For 90 overs Pakistan appeared destined to extend their 10-match streak of not losing at the R Premadasa Stadium. Then, in a dramatic 41st over of a chase of 244, Thisara Perera triggered a collapse that a house of cards in a hurricane could not have bettered. Perera picked up a hat-trick, added insult to injury with an athletic run out, and did not concede a run as Pakistan slumped from 176 for four to 176 for eight, and then limped to a 44-run defeat.
Pakistan entered the home stretch with Younus Khan at the crease, but when he shimmied down the pitch and opened the face of the bat to run the ball to third-man, he only managed an edge to the waiting hands of Kumar Sangakkara behind the stumps. Shahid Afridi hit the first ball he faced straight to short cover, leaving Sarfraz Ahmed, the wicketkeeper to negotiate the hat-trick ball. With no movement of his feet Sarfraz drove at Perera, edging straight to the lone wide slip fielder. When Mahela Jayawardena completed a smart catch, Perera became the fourth Sri Lankan to pick up an ODI hat-trick.
Two balls later Sohail Tanvir gave a fine rendition of a deer in the headlights, blocking a ball towards the bowler and haring off for a single. By the time he was turned back, Perera had run down the pitch, picked up the ball and under-armed it into the stumps in one motion.
If the collapse of the 41st over packed hours worth of action into a few moments, the overs that preceded it were so sedate it was scarcely believable. With Mohammad Hafeez and Asad Shafiq departing fairly early, it was left to Azhar Ali and Misbah-ul-Haq to shepherd the chase. Azhar, who scored the slowest ODI half-century by a Pakistani since Mohammad Yousuf consumed 104 balls to get to the 50-run mark against South Africa in 2007, set the base, while Misbah tried to get the innings going.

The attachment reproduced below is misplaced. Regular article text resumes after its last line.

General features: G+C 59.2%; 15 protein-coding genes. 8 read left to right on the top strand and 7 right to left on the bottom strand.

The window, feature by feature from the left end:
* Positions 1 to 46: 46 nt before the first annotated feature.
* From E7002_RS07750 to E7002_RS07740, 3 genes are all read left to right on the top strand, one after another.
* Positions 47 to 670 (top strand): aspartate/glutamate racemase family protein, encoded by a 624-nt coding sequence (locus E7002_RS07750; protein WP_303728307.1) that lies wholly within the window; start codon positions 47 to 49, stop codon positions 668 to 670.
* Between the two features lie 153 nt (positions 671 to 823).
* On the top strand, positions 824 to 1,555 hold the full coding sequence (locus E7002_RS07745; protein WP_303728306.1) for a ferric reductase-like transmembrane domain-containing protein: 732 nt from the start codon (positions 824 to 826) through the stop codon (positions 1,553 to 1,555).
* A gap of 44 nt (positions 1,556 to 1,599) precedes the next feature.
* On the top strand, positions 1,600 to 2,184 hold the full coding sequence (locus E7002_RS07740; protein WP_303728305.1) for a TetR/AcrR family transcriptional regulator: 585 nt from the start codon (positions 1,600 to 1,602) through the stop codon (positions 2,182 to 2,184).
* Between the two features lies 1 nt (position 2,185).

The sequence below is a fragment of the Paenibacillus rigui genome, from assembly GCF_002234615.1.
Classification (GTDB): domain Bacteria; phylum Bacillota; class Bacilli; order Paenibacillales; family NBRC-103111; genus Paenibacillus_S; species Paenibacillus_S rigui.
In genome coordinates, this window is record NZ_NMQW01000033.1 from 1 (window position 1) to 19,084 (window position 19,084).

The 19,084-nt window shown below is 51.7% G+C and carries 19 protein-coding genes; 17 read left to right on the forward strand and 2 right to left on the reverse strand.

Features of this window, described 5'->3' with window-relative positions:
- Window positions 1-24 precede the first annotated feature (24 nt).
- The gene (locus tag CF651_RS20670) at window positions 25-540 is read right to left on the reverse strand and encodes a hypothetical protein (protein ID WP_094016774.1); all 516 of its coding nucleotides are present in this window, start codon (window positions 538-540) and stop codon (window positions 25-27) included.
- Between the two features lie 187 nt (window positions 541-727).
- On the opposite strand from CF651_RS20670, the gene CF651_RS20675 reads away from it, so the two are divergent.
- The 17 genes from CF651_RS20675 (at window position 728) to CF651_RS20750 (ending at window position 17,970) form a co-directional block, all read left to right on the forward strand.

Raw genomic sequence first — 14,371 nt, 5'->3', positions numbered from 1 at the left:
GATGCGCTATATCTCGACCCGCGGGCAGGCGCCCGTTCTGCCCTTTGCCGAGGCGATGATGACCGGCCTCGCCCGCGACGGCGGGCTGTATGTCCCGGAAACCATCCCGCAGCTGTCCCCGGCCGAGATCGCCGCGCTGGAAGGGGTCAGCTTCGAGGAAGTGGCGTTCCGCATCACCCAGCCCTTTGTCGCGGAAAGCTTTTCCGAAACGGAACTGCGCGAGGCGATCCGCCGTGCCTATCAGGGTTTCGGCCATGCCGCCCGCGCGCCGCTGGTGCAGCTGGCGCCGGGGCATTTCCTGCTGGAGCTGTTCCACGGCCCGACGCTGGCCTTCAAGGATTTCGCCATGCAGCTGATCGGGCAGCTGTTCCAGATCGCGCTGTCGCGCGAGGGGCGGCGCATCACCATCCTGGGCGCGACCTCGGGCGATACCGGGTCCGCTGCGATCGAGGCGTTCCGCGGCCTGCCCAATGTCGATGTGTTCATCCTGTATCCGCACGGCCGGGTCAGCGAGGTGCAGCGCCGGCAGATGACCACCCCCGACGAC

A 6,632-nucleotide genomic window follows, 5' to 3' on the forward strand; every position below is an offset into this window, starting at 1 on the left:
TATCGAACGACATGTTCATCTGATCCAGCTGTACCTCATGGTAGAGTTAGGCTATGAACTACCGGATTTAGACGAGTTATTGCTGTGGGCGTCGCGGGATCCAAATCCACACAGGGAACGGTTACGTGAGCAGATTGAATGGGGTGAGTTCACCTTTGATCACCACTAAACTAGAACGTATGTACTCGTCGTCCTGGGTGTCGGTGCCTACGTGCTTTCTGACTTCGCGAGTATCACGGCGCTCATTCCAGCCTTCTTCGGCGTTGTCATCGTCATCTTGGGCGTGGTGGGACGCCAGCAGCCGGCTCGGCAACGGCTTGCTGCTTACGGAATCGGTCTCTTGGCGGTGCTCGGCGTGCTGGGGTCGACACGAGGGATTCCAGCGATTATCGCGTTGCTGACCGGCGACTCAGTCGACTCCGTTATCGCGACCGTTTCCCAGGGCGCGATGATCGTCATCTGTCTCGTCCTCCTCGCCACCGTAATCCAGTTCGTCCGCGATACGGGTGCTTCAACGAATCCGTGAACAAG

When Misbah (57) holed out to Nuwan Kulasekara at mid off, Sri Lanka were back in the game. The carnage that followed, however, was something no-one could have anticipated. Azhar cut a lonely figure, unbeaten on 81 as the lower order ensured that they equalled their own record of maximum ducks in an innings - six. The collapse, in which seven wickets fell for 13 runs in 24 balls, gave Sri Lanka a 2-1 lead in the series with one match to play.
In the first half of the game, Pakistan stayed well on course despite being asked to field first with a hint of rain about.Â Mohammad Hafeez, took the pace off the ball and put Tillakaratne Dilshan out of his misery. Sweeping from the stumps, Dilshan missed, and his 47-ball stay at the crease was cut short for a yield of only 24. Dinesh Chandimal, who joined Sangakkara out in the middle, struggled for fluency. He too made the error of trying to force the pace when the ball was on target, and a missed cut shot left Chandimal's stumps pegged back. While 90 for three wasn't disastrous, with Sangakkara and Jayawardena still at the crease, the fact that more than half the overs had been consumed, and the outfield was slowed down by a downpour meant that progress would be slow.
Once Sangakkara had a good measure of the surface, he was able to build a partnership with Jayawardena. The two added 110 for the fourth wicket before Jayawardena's attempt to deflect a yorker from Tanvir failed. In the course of their partnership, the Sangakkara-Jayawardena pair became only the fourth duo in history to put on 11,000 or more international runs together. Sourav Ganguly and Sachin Tendulkar (12,400), Gordon Greenidge and Desmond Haynes (11,688), and Rahul Dravid and Tendulkar (11,037) had already hit that mark. However, less than one over after Jayawardena fell, Sangakkara followed, caught in the deep by Azhar. Sangakkara, who had taken 130 balls for 97, was visibly unhappy to be given out after consultations with the third umpire. As is so often the case, though replays did not really positively confirm that Ali got his fingers under the ball as he dived full length, Sangakkara was given out. Still, Sangakkara had done enough to take his team to 243, a score that would prove to be enough.